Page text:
4. File names must be unique within a submission, and it is strongly recommended they are formed using descriptive patterns incorporating information or abbreviations of the measurement type, cruise name, date, depth or other information. Using a file naming pattern like <EXPERIMENT>-<CRUISE>-<DATATYPE>_<YYYYMMDDHHMM_<REVISION>.sb has the benefits of generating unique file names that sort nicely within a directory, and also allows users to quickly understand their general contents at a glance. As hypothetical examples:





The following requirements must be met:

° Supporting documentation and calibration files must be included in the submission.
° The documentation and calibration files must match those listed in the appropriate headers in each file.
° The OBPG requires that documentation include cruise and instrument reports or logs.

° Please refer to the Documentation Guidelines for more detailed instructions including a template and several example documents.


Format Checking and Submission

  • The OBPG maintains feedback software, FCHECKto evaluate the format of data files.
  • All data files should be tested using FCHECK prior to submission to SeaBASS.
  • Data files, calibration files, and documentation are submitted to SeaBASS via SFTP (SSH File Transfer Protocol).
  • The contributor should upload files using an SFTP client of choice. NASA does not endorse any particular SFTP client.
  • Note: a username and a SSH key pair are required to access the SFTP site. Contact the SeaBASS Administrator to establish access. For instructions on this process see the Setting up SFTP Access documentation.
  1. Once an SFTP account is established you will be assigned a username. Use SFTP software of your choice to connect to the following link:
    (substitute your personal username where that link says "yourusername". No password is explicitly needed beyond your SSH keys.
  2. Upon connecting, you will find two directories on the SeaBASS SFTP server: FCHECK and data_submission.
    • The FCHECK directory is a location where a batch of SeaBASS files may be bulk checked via FCHECK. For details see the FCHECK documentation.
    • The data_submission directory is to be used to upload and submit data and required documentation to the SeaBASS archive. Data MUST be placed in this directory to be considered as a submission to SeaBASS.
      • Subdirectories should be created within the data_submission folder to organize data by project (i.e. - experiment or cruise). An additional layer of subdirectories should also be used within the project directories to contain all supporting documentation.
  3. Within 24 hours after submitting files, an automated receipt will be emailed to the contact listed in the files' metadata header. If you do not receive a receipt, please contact the SeaBASS Administrator.
  4. The SeaBASS Administrator will collect the files and evaluate the data set, contacting the submitters with any questions about the data or documentation.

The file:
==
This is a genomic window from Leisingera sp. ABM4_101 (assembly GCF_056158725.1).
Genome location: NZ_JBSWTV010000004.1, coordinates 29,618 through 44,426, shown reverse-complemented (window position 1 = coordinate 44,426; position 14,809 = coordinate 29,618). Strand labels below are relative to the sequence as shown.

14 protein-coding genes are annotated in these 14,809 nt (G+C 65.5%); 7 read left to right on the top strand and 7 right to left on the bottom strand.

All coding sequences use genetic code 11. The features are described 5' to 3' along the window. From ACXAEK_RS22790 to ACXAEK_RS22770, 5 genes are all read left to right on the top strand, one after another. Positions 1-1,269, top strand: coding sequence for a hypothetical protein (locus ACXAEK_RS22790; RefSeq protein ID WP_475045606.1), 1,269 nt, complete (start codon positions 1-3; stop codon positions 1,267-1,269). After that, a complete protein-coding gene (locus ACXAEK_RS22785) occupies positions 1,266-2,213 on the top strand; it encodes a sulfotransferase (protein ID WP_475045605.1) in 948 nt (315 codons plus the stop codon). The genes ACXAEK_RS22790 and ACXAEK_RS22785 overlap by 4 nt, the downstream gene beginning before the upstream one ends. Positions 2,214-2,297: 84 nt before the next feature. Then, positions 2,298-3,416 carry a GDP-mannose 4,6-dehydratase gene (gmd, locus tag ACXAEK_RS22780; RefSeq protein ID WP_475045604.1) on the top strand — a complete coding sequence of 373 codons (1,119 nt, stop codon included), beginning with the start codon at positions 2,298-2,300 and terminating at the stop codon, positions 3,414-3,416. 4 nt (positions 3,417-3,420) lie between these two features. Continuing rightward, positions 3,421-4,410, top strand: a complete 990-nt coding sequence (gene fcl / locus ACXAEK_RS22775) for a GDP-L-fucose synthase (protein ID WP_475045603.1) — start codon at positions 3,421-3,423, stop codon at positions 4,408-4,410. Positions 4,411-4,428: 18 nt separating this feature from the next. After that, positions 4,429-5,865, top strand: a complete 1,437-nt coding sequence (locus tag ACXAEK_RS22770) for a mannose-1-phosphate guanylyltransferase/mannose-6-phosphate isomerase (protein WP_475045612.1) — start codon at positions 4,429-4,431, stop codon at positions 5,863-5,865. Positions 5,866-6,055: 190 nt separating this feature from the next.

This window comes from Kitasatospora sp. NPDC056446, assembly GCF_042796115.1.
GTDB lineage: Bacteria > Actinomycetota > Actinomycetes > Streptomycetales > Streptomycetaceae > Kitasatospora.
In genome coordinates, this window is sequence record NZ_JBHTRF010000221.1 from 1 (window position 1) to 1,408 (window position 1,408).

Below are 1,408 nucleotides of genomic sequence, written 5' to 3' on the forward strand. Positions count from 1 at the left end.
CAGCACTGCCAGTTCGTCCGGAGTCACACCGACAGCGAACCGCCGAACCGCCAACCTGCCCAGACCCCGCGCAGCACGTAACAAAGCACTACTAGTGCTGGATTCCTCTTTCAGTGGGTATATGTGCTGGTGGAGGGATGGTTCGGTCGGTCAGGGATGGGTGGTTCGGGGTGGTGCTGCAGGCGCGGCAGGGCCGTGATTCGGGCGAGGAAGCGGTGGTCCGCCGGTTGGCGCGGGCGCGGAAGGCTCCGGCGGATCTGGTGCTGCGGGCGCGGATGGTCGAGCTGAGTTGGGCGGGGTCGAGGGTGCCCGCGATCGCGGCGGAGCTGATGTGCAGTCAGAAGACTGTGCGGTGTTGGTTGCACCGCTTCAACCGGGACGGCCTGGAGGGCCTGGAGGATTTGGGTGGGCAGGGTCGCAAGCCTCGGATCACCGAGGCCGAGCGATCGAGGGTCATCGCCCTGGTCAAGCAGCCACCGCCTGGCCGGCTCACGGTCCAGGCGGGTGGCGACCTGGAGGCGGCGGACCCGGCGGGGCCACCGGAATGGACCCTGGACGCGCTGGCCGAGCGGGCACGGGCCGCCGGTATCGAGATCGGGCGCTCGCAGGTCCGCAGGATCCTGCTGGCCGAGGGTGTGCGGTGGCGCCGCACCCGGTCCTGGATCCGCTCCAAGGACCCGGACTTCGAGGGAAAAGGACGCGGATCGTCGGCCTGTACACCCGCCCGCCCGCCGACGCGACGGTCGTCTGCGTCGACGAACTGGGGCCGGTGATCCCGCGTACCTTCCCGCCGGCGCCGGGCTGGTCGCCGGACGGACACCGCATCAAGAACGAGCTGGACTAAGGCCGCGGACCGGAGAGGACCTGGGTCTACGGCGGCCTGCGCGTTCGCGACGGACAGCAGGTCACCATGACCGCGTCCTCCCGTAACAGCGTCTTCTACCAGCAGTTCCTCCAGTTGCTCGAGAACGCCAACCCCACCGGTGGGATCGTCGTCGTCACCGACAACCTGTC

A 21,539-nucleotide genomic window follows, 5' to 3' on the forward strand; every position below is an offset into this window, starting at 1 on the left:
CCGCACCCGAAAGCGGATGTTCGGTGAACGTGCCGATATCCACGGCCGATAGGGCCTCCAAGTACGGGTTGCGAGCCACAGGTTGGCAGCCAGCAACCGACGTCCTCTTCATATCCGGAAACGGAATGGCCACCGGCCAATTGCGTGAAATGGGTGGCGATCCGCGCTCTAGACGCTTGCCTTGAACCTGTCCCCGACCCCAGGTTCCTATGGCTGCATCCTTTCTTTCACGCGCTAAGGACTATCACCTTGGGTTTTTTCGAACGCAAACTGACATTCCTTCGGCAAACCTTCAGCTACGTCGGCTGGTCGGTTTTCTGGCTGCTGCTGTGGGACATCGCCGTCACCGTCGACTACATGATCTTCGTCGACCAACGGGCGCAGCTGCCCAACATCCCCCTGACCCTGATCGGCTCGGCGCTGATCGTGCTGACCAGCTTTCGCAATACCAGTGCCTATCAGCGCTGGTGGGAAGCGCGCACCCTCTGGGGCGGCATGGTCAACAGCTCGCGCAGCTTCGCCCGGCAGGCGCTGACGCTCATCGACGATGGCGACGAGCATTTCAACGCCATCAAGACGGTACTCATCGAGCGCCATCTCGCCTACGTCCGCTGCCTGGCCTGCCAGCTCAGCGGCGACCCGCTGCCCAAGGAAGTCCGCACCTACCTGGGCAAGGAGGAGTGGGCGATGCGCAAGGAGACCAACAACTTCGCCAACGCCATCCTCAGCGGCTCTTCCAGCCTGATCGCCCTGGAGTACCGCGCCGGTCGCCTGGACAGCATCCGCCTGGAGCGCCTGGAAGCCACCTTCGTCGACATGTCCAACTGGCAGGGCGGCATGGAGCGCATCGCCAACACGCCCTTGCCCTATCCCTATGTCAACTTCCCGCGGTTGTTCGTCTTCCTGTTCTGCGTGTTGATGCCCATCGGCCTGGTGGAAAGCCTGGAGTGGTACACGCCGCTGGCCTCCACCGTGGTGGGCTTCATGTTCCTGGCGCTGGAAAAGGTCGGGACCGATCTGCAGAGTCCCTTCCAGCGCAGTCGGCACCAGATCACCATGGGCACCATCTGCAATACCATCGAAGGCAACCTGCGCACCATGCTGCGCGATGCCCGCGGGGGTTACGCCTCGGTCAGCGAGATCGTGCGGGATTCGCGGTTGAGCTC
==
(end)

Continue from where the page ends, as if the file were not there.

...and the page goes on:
5. Once the data are archived, the SeaBASS Administrator will update the new data page and contact the data submitters with a final confirmation.

Setting up SFTP Access

  • As a data submitter to SeaBASS, you will need to request your own individual account on the SeaBASS SFTP server.
  • In order to gain access to the SFTP server, we require a copy of your public SSH key, generated with key type ED25519 (file name or key type ECDSA (file name We prefer the ED25519 key type if your system has a modern version of OpenSSH.
  • Please email your public ED25519 or ECDSA SSH key, your first and last name, and your email address that will be linked to your SFTP account to the SeaBASS Administrator and 1) an individual SFTP account will be created and 2) access for data submission and bulk FCHECK requests will be granted.
    • Note: It is acceptable, if you routinely connect to SeaBASS from two or more computers (i.e., each has separate SSH keys), to send multiple or additional public keys and request that they are all linked to your SeaBASS SFTP account.
  • Instructions on generating ED25519 or ECDSA SSH keys may be found here for Windows, Mac, Linux or BSD platforms.

Generating a SSH key

For Mac, Linux or BSD:

There are two options to genereate a SSH key to be used for SFTP access to submit data to SeaBASS.

For Windows:

There are many options to genereate a public SSH key to be used for SFTP access to submit data to SeaBASS via Windows.

  • The SSH key must be of type ED25519.
  • This page offers one example of how to generate a public SSH key on Windows via an open-source software solution.
  • Once you have generated a public ED25519 SSH key, copy the entire public key string into a text file called "" and email your public ED25519 SSH key, your first and last name, and your email address that will be linked to your SFTP account to the SeaBASS Administrator.
    • Note: this is the email address that MUST be used to request a batch check of SeaBASS files via FCHECK.
Last edited by Chris Proctor on 2018-09-04
Created by Jason Lefler on 2012-05-23